Fraud aimed at elderly targeted in crackdown
The Supreme People's Procuratorate said on Wednesday it would deepen coordination with various departments to protect the interests of the elderly and severely penalize fraudsters targeting them.
Procuratorates across the country approved the arrest of 7,594 people and filed public lawsuits against another 8,516 people amid a nationwide campaign to fight fraud targeting the elderly from April to the end of September, according to the SPP.
Procuratorates nationwide will work closely with other departments to deepen the crackdown and protect the elderly, said Zhang Zhijie, a senior official from the SPP's procuratorial committee, on Wednesday.
Elderly care is of major concern in the country, given that China had 267 million people over the age of 60 by the end of 2021, accounting for 18.9 percent of its population. Criminals have used different guises to cheat the elderly, bringing great harm to them and social stability, according to the SPP.
To eliminate the breeding ground for such crimes and protect the legitimate interests of the elderly, China launched a six-month nationwide special campaign in April.
Zhang said suspects often used fraud in the name of engaging in the elderly care industry, providing "elderly care services", investing in "old-age care projects" or selling "elderly care products".
The SPP supervised the handling of several major cases and urged prosecutors to recommend severe punishment for ringleaders of criminal groups and give mandatory leniency to those who only commit minor crimes, voluntarily confess their crimes and actively return illegal gains, he said.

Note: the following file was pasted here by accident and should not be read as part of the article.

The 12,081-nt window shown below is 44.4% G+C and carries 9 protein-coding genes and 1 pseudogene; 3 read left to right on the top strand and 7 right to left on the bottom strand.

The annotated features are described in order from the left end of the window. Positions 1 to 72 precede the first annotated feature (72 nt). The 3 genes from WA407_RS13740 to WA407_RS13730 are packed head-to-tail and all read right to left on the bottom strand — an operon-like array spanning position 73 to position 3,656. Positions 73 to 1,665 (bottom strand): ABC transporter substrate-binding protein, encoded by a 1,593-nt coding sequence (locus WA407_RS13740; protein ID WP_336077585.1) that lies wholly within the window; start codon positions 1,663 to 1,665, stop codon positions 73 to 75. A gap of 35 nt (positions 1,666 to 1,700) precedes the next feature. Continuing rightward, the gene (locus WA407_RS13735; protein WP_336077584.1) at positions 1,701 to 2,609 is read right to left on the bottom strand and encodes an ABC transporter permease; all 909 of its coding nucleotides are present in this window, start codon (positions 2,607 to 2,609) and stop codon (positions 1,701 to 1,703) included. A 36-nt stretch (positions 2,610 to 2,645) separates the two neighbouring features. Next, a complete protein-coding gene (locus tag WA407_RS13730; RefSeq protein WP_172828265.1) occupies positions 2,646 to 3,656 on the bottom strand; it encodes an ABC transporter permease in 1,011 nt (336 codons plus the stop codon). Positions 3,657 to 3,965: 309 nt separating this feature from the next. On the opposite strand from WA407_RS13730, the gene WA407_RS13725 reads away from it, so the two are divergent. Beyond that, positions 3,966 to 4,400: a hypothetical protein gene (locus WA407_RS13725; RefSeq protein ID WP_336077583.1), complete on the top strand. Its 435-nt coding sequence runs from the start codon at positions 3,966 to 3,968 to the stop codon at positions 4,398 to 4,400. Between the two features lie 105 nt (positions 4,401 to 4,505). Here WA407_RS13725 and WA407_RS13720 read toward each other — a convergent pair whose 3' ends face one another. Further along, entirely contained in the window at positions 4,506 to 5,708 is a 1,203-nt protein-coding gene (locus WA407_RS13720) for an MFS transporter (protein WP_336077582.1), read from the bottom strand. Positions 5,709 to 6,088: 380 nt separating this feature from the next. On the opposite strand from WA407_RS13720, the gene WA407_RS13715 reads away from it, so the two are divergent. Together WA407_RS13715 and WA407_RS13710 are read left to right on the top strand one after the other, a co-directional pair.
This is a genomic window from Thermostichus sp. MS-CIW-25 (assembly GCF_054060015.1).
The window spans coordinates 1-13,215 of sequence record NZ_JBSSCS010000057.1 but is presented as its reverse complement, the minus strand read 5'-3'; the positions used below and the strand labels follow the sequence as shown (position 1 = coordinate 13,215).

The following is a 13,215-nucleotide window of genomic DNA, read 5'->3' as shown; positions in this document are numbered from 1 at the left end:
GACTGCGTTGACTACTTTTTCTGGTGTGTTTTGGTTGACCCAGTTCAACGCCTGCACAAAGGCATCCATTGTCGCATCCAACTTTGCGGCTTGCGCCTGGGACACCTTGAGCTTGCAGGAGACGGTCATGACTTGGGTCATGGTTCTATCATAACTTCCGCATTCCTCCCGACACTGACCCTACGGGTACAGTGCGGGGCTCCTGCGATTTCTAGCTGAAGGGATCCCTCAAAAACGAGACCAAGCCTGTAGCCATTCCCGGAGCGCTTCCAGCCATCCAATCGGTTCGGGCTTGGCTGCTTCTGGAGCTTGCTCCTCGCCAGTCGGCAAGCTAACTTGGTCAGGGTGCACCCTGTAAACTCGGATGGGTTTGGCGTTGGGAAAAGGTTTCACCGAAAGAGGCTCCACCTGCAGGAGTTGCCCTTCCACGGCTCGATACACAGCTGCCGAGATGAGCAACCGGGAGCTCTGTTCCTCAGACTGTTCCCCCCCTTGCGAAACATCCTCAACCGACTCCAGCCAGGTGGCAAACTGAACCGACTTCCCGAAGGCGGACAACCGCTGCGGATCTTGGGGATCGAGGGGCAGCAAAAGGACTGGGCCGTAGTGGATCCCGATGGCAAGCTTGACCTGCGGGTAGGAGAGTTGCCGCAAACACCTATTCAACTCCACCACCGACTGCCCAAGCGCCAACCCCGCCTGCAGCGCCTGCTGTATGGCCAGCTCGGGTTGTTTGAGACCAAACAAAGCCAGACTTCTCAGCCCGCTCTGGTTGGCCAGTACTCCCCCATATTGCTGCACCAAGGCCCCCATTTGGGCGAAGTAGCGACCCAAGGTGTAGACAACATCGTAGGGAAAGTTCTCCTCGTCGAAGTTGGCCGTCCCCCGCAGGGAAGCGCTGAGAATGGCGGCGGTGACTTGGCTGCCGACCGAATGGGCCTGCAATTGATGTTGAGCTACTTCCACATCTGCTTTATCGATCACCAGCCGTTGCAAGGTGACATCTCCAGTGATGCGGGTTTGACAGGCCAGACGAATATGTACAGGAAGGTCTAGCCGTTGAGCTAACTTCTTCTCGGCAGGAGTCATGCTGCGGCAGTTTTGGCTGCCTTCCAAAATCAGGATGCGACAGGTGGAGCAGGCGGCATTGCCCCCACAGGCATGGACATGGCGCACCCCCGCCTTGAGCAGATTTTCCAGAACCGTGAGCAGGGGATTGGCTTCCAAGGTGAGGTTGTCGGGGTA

"Local procuratorates also initiated public interest litigation to improve the protection of the personal information of the elderly, against misguiding advertisements for healthcare products, and the protection of pensions and insurance," he added.
Procuratorates have also made full use of public interest litigation, public hearings and procuratorial suggestions to help industries' administrative departments rectify problems, he said.
In one case released by the SPP, fraudsters in Xiamen, Fujian province, colluded with a travel agency to attract elderly tourists with "extremely low-priced tours" during which they were forced to buy shoddy jade products, which were tagged with prices many times higher than the actual purchase price. The activity occurred from December 2020 to June 2021, and involved sums of money reaching about 7 million yuan ($965,000).
The salespeople falsely advertised the popularity of the jewelry and claimed the jade was collectible and will increase in value, and used "special" prices to lure the elderly to buy the products. Those who had no intention to buy or questioned the price and quality of the products were asked to leave the store to ensure the cheating was not interrupted.
In July 2022, the ringleader surnamed Chen was sentenced to 10 years and 4 months in prison for fraud, and was fined 150,000 yuan. Another 20 people involved were sentenced to imprisonment ranging from four years and six months to 11 months.
Zhang Xiaojin, head of the SPP's fourth procuratorial office, said fraud in elderly care mainly focused on illegal fundraising and producing and selling shoddy products. In essence, the frauds are designed according to the needs and concerns of the elderly.
"The fraud groups often cheat seniors with different new concepts, and even use the emotional losses of the elderly who are living alone to carry out fraud," he said.
Zhang Xiaojin said more attention will also be paid to online fraud. Some criminals first infringe on personal information to set targeted traps, then use the internet to launder their illegal gains, he said.
The law on anti-online fraud will take effect in December, and will play a more prominent role in combating fraud against the elderly, he said.
blog comments powered by